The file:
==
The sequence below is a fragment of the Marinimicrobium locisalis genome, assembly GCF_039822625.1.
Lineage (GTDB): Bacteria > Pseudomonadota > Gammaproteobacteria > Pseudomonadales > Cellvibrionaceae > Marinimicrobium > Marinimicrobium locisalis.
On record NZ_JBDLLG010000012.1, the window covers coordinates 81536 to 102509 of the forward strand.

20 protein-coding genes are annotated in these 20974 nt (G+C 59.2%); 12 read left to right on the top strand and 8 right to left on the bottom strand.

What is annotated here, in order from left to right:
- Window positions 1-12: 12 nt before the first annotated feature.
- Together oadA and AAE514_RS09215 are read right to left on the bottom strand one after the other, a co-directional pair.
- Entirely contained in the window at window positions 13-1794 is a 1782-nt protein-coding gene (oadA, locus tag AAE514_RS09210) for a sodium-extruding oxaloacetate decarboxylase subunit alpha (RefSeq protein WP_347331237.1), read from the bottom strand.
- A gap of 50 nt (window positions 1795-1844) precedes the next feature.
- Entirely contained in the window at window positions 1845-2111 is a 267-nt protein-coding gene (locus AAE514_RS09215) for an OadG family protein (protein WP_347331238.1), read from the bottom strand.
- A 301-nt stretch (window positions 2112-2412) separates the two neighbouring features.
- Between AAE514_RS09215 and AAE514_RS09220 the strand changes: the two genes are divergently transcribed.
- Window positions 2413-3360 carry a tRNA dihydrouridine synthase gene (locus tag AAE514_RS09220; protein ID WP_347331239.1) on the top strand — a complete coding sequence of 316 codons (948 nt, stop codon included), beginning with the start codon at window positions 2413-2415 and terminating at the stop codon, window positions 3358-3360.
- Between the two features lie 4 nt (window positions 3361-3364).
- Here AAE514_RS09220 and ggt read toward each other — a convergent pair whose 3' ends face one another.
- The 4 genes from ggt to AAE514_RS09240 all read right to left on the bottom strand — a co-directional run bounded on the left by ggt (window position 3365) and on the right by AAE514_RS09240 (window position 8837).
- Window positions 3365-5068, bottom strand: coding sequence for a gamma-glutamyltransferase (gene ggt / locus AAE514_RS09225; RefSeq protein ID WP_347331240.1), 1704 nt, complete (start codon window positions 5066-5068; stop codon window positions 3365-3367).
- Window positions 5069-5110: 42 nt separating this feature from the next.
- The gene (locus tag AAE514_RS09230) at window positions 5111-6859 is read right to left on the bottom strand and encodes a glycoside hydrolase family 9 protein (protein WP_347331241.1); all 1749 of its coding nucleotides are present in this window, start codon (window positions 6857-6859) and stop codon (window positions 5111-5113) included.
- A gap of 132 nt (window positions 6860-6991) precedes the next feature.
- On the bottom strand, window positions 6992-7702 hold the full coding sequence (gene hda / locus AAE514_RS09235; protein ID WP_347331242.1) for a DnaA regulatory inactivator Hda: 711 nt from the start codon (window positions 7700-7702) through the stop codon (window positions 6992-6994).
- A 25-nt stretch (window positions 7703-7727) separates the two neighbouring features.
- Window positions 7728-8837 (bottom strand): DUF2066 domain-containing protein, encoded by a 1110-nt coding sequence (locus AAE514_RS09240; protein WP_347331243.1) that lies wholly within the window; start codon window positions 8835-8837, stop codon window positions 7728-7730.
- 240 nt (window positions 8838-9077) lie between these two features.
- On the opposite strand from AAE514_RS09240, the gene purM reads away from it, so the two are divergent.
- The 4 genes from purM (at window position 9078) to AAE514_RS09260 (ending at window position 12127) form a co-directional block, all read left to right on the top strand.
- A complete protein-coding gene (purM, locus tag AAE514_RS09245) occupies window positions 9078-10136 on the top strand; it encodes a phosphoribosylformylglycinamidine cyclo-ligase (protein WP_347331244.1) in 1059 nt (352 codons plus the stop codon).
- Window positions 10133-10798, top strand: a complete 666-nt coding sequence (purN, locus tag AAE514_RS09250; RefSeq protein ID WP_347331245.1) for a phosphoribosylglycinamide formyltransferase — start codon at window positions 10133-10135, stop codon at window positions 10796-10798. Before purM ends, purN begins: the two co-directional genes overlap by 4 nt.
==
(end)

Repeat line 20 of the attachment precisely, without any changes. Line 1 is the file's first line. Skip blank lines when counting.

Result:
- A gap of 132 nt (window positions 6860-6991) precedes the next feature.